A message from our college’s research support team about an NSF report on its programs supporting scientific buisnesses and the commercialization of science caused me to read other NSF reports including the NSF Office of Inspector General latest report (https://www.nsf.gov/oig/_pdf/NSF_OIG_SAR_60.pdf). This report lists many incidents of misspending money by Principal Investigators (presumably, professors), such as:
“We previously reported that the former financial director of a non-profit organization was indicted for theft, money laundering, and filing a false tax return. The non-profit organization received more than $3 million in Federal grant funds including more than $1.6 million in NSF awards to address water quality, health, environmental, and safety issues. According to court documents, the former director misapplied funds from the organization, which included Federal funds, for his personal benefit. This included the purchase of an airplane, maintenance on an airplane, flight school for himself, the purchase of real estate, more than a dozen firearms, and online pornography fees. He also directed another individual to create shell companies and diverted funds to these companies to hide the airplane and real estate purchases.” (p. 11)
Since many of us including myself are in the area of fresh water research, I am curious, which NSF program funded this proposal (and which proposals were NOT funded instead)? The OIG would not tell us.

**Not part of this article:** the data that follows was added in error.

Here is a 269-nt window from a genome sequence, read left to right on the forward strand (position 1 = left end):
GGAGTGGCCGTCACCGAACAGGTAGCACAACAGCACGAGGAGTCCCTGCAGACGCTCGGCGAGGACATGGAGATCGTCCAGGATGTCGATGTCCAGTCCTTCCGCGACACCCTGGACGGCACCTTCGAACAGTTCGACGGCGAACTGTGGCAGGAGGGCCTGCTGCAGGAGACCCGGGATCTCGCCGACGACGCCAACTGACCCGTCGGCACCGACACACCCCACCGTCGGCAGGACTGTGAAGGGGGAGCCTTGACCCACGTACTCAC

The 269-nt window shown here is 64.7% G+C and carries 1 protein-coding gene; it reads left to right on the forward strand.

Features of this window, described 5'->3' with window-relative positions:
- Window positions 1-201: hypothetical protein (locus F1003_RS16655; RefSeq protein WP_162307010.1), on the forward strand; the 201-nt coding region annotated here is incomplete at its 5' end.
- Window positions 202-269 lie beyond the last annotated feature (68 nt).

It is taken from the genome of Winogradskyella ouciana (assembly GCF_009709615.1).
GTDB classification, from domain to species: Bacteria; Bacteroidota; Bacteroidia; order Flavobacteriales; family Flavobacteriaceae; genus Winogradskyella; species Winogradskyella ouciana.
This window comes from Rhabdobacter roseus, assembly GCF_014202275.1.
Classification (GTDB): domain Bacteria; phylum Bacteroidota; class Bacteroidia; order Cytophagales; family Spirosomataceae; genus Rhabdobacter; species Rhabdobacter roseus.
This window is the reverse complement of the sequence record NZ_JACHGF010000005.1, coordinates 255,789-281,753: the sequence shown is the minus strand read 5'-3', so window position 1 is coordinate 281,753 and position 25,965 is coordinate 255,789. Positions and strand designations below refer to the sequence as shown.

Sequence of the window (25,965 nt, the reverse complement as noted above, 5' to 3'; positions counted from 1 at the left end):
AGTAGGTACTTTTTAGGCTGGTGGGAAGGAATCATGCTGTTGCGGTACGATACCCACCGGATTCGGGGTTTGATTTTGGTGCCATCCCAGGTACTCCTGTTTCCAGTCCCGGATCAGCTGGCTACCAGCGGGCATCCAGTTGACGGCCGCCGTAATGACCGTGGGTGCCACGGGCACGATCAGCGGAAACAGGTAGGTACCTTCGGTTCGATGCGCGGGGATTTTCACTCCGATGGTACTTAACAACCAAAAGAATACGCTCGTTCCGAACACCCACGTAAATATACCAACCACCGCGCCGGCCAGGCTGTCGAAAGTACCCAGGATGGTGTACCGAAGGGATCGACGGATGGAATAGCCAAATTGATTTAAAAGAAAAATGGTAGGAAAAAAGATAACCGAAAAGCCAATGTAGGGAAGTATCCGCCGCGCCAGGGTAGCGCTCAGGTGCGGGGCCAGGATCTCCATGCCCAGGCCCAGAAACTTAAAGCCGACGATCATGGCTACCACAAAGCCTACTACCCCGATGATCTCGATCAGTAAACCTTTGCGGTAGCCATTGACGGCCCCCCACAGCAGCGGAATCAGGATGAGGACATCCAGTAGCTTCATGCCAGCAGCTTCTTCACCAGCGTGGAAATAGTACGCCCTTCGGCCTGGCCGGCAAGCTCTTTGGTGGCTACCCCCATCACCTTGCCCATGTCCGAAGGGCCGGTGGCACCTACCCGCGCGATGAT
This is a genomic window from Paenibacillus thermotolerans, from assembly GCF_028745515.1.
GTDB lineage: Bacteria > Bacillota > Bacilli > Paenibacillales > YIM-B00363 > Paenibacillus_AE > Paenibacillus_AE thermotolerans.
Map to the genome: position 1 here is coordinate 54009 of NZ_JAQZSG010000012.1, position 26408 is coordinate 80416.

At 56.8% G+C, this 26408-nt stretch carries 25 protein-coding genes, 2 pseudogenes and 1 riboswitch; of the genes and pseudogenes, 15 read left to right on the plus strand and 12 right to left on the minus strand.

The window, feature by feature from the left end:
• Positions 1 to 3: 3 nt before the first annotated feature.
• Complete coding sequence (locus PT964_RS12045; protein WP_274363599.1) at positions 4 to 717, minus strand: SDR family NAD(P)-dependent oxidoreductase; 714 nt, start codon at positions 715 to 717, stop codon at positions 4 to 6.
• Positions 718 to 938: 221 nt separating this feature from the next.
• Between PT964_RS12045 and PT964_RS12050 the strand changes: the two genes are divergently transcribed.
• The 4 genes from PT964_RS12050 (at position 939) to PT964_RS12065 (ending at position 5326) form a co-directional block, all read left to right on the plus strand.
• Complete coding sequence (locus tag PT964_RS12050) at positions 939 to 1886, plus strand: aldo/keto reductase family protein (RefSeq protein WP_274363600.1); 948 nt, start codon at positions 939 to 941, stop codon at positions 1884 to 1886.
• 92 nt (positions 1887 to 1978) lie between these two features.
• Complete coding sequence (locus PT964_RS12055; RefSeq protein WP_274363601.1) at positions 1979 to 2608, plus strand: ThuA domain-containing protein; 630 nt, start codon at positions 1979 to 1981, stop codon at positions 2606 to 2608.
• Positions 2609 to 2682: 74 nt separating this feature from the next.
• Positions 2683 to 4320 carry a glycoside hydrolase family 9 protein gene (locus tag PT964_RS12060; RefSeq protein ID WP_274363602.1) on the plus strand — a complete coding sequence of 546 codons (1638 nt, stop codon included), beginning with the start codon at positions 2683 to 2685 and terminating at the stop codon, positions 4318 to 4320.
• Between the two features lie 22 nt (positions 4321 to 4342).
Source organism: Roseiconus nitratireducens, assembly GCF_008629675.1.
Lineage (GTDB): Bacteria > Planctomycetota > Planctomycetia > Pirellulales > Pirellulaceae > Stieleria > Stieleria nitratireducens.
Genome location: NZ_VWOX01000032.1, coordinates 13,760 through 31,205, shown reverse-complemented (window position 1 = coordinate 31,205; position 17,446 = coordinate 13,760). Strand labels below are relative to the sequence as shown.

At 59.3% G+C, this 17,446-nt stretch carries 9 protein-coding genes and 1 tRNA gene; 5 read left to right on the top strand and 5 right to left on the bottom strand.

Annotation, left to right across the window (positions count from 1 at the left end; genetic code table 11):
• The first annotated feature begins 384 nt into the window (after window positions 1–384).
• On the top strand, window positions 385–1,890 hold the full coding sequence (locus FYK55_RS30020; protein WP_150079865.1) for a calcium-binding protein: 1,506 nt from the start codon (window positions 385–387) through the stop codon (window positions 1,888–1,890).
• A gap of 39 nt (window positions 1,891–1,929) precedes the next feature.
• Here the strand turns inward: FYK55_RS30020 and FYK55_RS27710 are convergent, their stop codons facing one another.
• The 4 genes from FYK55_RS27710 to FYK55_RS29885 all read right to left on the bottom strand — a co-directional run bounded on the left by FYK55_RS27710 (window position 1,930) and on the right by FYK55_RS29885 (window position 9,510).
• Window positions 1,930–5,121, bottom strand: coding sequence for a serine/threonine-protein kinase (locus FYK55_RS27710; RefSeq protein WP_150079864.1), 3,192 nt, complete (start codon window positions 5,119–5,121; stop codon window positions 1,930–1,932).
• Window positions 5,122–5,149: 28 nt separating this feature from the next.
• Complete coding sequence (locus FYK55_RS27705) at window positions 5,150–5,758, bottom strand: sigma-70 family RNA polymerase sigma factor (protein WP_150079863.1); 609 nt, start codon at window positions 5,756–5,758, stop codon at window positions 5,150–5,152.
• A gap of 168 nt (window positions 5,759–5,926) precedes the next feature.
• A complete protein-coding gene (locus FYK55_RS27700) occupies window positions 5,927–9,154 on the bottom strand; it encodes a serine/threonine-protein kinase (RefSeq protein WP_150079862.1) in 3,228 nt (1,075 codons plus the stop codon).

I am also surprized by the size of awards mentioned in the OIG report, e.g. “ordered them to pay restitution equal to the total amount awarded—more than $10.5 million” (page 9). For $10.5M, the NSF could instead fund 210 scientists or scholars with $50k grants or 420 scientists with $25k grants.
I also noticed that OIG-NSF investigates spending by professors; however, the internal NSF process of awarding (quid-pro-quo, nepotism, etc.) is apparently below-the-radar. I could not find any data about program directors being indicted and serving their time, so one can assume that, unlike scientists, all NSF officers are honest people.
One can ask, why do I care? Why somebody like myself would be willing to participate in activities related to obtaining grants / money, at the first place? Of course, not because of science. However, in America your success as a scientist is measured by the amount of money you can obtain and spend. All faculty job descriptions state “create a strong externally funded research program.”
Money is mentioned in promotion criteria of our university as a scientific accomplishment (for details click here), and senior colleagues often remind you that you need to get money. Of course, they would not say “steal money somewhere, and you will get promoted!” 🙂 Instead, annual performance evaluations of my scientific work, written by more senior colleagues, state something like “you must make more efforts to convert your outstanding publication and citation record into big funding.” However, there is neither ethical way of converting publications into money, nor legal way of monetizing citation. Therefore, you start second-guessing whether your employer, senior colleagues, or the research support office are encouraging you to explore other ways, beyond the limits.
To resist this tendency, more people should be aware about such incidents as those discussed in the OIG report.